Learning new things engages your prefrontal cortex, which operates via your working (i.e., short-term) memory. Your working memory is used for conscious decision-making and planning, directed at the attainment of your goals.
However, once you automatize a skill, it becomes subconscious; and thus, you free up by 90 percent your working memory, which allows higher-level functioning. For example, you can drive for minutes at a time without even thinking about driving.
In the context of learning and performance, automaticity allows you to apply and deepen your learning in novel and enhanced ways. Developing automaticity is the process of going from doing to being–empowering you to become an expert and innovator.
As Josh Waitzkin, author of The Art of Learning, has said, “Just as the yin-yang symbol possesses a kernel of light in the dark, and of dark in the light, creative leaps are grounded in a technical foundation.”
Here’s how it works.
Whatever we plant in our subconscious mind and nourish with repetition and emotion will one day become a reality. –Earl Nightingale
The first step toward automaticity is repetitiously learning small sets or bits of information. If you’re learning a new language, it’s repeatedly hammering the same word types and roots. If you’re golfing, it’s practicing the same shot over and over.
However, automaticity goes beyond the initial point of mastery, to what has been called overlearning. To overlearn, you continue practicing and honing long after you know something inside-out.
Becoming grounded and proficient in the left-brained technical rules and skills frees up your right brain to creatively break or manipulate the rules. As the Dali Lama has said, “Learn the rules well so you know how to break them properly.”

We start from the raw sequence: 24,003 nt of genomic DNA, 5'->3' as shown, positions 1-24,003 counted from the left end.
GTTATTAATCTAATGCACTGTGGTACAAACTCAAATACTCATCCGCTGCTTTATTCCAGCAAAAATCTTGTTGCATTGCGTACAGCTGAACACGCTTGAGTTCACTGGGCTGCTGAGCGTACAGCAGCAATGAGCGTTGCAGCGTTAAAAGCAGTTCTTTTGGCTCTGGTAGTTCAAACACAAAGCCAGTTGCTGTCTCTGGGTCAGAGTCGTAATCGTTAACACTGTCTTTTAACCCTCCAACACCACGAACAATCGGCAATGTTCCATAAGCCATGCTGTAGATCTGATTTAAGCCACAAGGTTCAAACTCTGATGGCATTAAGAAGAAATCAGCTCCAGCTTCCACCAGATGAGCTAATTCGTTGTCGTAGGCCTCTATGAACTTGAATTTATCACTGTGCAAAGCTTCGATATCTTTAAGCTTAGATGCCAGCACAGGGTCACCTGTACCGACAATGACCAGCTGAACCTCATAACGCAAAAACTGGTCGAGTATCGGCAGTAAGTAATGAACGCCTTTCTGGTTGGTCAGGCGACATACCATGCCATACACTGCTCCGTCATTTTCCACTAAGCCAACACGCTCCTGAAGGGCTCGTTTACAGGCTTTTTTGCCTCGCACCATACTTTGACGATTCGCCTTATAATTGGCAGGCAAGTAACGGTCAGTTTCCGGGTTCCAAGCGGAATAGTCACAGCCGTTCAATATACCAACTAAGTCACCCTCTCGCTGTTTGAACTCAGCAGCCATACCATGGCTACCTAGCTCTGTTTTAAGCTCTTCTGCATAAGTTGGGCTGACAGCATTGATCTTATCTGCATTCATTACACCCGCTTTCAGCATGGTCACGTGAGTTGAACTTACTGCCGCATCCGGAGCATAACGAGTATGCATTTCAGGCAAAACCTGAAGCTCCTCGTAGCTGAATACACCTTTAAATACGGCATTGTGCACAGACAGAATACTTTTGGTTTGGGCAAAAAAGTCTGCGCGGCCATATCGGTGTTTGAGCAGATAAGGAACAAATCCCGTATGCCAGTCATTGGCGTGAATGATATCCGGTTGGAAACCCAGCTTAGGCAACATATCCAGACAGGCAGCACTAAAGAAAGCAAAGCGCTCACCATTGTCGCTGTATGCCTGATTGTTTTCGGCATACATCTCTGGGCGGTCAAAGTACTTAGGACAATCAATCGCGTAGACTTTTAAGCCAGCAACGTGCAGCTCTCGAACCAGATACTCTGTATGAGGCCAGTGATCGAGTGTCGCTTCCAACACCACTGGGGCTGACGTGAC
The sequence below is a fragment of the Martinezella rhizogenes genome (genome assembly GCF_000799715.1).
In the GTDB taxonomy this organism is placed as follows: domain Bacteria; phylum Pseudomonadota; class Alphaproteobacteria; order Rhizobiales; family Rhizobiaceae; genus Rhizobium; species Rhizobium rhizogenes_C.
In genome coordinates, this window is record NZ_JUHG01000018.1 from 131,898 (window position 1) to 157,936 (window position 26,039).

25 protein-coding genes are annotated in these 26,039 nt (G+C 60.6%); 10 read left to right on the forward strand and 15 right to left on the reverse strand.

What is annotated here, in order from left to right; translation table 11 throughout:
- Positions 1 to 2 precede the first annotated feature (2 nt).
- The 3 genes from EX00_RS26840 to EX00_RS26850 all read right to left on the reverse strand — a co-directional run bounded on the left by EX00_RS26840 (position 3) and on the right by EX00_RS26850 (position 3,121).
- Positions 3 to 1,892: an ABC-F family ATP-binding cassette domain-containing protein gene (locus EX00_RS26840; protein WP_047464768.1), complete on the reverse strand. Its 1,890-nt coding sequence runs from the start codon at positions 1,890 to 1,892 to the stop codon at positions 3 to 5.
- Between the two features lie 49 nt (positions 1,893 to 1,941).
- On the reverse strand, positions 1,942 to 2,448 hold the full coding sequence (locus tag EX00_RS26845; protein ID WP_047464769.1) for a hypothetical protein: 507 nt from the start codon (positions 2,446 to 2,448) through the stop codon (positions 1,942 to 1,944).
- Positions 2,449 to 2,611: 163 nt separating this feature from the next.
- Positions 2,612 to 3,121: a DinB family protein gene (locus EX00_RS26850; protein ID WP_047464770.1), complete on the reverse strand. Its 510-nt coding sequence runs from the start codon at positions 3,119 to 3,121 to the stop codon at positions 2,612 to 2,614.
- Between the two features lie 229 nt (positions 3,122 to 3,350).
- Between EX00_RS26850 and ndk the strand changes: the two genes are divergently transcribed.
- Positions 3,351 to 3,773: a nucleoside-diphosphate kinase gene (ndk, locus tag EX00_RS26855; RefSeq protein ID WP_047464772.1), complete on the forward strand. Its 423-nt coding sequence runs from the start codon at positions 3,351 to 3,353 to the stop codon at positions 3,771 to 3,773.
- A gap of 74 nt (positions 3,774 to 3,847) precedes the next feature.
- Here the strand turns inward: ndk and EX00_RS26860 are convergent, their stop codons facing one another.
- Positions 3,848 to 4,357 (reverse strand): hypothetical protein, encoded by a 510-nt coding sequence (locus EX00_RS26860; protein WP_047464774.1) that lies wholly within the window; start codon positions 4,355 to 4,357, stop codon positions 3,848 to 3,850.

2. Find your zone and stay there as long as you can.
“The more you sweat in training, the less you bleed in combat.”―Richard Marcinko
The second step toward automaticity is making the practice or training progressively harder. If you’re at the gym, increase the weight and intensity. If you’re giving a speech, include elements outside your comfort zone.
The goal is making the task increasingly difficult until it’s too hard. Then you drop the difficulty back down slightly to stay near the zone or threshold of your current ability.
3. Add a time constraint.
The third step toward automaticity is making the training more difficult while adding a time restraint. Do the same activity (e.g., writing an article), but give yourself a shortened timeline to do it in. Your focus should be process, not outcome on this. Quality over quantity.
Adding a timeline forces you to work faster while at the same time it requires you to think about the time, which loads up your working memory (think Chopped on Food Network).
4. Load up your working memory with purposeful distractions.
“In the midst of chaos, there is also opportunity”–Sun Tzu
The final step toward automaticity is working/training with an increasing memory load. In other words, doing the task with greater levels of distraction. Math teachers leverage this strategy by having students learning an obscure fact and having them recall it immediately after completing a math problem.
Eventually, you can perform the activity in a flowlike state, where the external distractions and pressures no longer influence your unconscious ability to act.
Watching our 8-year-old foster son learn how to read is teaching me a lot about the development of automaticity. For months, he did everything he could to avoid reading. Yet, we were persistent in working with him.
Eventually, he developed confidence himself and began to see the utility of reading, and his motivation shifted from extrinsic to intrinsic. Now we have a difficult time stopping him from reading.
If you want to become world-class at what you do, you must get to the point where it becomes unconscious and automatic. Once you get to this level, you’ll be able to innovate and make your craft your own, because you’ll be operating at a higher frequency.
The aim of this article is to provide those in daily contact with children and adolescents with Down syndrome, including parents, teachers, classroom assistants and pre-school staff, with information that will enable them to help the children to talk more and to talk more effectively. It will also explain the need to take account of the children’s speech and language difficulties when involving them in classroom and school activities, and when teaching them to read. The article should also be useful to speech and language therapists, as it provides a guide to recent research and sets out the principles that should inform speech and language therapy programmes for children and adolescents with Down syndrome, drawn from that research.